Home / Insights / U.S. Factory Output Declines for Seventh Straight Month

insights-espresso-icon blog

U.S. Factory Output Declines for Seventh Straight Month

Espresso-live Speakers
by Sakthi Prasad , Director - Content
6 June 2023

US factory output

The U.S. factory output demonstrated a continuing decline in May, marking the seventh consecutive month of contraction with a Manufacturing PMI of 46.9 percent, slightly down from April's 47.1 percent. This ongoing contraction, which began in June 2022, is mirrored by a fall in the Manufacturing PMI's 12-month average to 49.4 percent.

Of the five influential subindexes in the Manufacturing PMI, Production and Employment showed growth, but it was outweighed by larger declines in the other three subindexes – New Orders, Supplier Deliveries, and Inventories. Among the top six manufacturing industries, only Transportation Equipment saw growth in May. The New Orders Index marked its ninth month in contraction. Timothy R. Fiore, Chair of the Institute for Supply Managemen (ISM) Manufacturing Business Survey Committee, stated, "Three out of the ten subindexes remained above 50 percent during this period." A score above 50 percent indicates growth, whereas a score below 50 percent signals contraction in the manufacturing sector.

In the context of the wider economy, a Manufacturing PMI over 48.7 percent over a certain time, indicates economic expansion. Hence, the May Manufacturing PMI suggests a sixth consecutive month of overall economic contraction after 30 months of continuous growth. Fiore interpreted that, "The May reading of 46.9 percent indicates a reduction of 0.6 percent in the real GDP on an annualized basis, based on past correlations between the Manufacturing PMI and the overall economy."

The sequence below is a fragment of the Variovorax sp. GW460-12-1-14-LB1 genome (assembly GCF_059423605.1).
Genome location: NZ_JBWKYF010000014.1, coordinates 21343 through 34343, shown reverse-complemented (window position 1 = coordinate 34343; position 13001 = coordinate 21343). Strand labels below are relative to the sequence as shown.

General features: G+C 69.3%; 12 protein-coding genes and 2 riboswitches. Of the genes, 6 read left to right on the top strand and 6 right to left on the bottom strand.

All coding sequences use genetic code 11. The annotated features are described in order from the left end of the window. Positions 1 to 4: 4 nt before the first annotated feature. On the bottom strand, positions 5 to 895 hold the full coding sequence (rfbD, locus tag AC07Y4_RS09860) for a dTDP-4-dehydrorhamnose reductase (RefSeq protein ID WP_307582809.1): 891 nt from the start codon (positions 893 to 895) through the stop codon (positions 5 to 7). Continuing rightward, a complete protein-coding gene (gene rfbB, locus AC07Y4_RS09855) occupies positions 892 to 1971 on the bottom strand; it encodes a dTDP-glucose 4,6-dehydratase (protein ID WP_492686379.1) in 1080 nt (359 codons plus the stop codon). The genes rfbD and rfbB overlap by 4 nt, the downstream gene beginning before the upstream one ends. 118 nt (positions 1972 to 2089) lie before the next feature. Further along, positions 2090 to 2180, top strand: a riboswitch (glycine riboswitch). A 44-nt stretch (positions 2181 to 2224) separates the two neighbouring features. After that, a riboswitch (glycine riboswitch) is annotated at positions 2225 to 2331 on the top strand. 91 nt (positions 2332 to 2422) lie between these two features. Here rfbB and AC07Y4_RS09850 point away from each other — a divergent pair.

New orders

In May, ISM’s New Orders Index marked its ninth month in contraction, recorded at 42.6 percent, which is a decrease of 3.1 percentage points from April's 45.7 percent. Fiore stated, "None of the six major manufacturing sectors reported an increase in new orders. Uncertainty regarding future customer demand has led to an accelerated contraction in new orders." A New Orders Index score above 52.7 percent over time typically aligns with an increase in the Census Bureau’s series on manufacturing orders.


The Production Index saw a rise to 51.1 percent in May, up by 2.2 percentage points from April's 48.9 percent, signaling a return to expansion after five continuous months of contraction. Fiore commented, "Three of the top six industries experienced expansion in May. The index shows the best production performance since October 2022."


ISM’s Employment Index recorded 51.4 percent in May, marking an increase of 1.2 percentage points from the April reading of 50.2 percent. Fiore noted, "After two months of contraction, employment expanded again. Out of the six major manufacturing sectors, two showed expansion."

Supplier deliveries

In May, the delivery performance of suppliers to manufacturing organizations quickened for the eighth month in a row, with the Supplier Deliveries Index noted at 43.5 percent. This index level denotes the fastest supplier delivery performance since March 2009.